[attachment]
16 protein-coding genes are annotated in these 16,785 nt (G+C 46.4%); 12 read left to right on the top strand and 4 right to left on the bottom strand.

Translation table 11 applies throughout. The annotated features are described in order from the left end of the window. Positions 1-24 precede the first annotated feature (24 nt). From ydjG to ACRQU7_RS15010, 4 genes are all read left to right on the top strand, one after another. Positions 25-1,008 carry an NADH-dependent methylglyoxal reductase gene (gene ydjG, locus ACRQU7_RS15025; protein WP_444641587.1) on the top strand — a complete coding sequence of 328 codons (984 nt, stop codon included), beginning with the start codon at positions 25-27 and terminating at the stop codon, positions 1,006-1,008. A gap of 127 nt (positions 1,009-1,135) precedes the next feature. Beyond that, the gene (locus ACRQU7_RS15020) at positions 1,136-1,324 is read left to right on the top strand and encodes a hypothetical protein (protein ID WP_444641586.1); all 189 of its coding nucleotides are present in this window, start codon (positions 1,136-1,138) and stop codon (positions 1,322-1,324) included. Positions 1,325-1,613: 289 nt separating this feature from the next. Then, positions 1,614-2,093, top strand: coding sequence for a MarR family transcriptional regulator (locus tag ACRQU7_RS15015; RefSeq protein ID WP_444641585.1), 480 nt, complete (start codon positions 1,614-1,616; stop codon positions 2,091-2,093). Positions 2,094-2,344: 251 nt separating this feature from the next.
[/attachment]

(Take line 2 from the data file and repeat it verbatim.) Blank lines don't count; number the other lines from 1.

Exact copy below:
Translation table 11 applies throughout. The annotated features are described in order from the left end of the window. Positions 1-24 precede the first annotated feature (24 nt). From ydjG to ACRQU7_RS15010, 4 genes are all read left to right on the top strand, one after another. Positions 25-1,008 carry an NADH-dependent methylglyoxal reductase gene (gene ydjG, locus ACRQU7_RS15025; protein WP_444641587.1) on the top strand — a complete coding sequence of 328 codons (984 nt, stop codon included), beginning with the start codon at positions 25-27 and terminating at the stop codon, positions 1,006-1,008. A gap of 127 nt (positions 1,009-1,135) precedes the next feature. Beyond that, the gene (locus ACRQU7_RS15020) at positions 1,136-1,324 is read left to right on the top strand and encodes a hypothetical protein (protein ID WP_444641586.1); all 189 of its coding nucleotides are present in this window, start codon (positions 1,136-1,138) and stop codon (positions 1,322-1,324) included. Positions 1,325-1,613: 289 nt separating this feature from the next. Then, positions 1,614-2,093, top strand: coding sequence for a MarR family transcriptional regulator (locus tag ACRQU7_RS15015; RefSeq protein ID WP_444641585.1), 480 nt, complete (start codon positions 1,614-1,616; stop codon positions 2,091-2,093). Positions 2,094-2,344: 251 nt separating this feature from the next.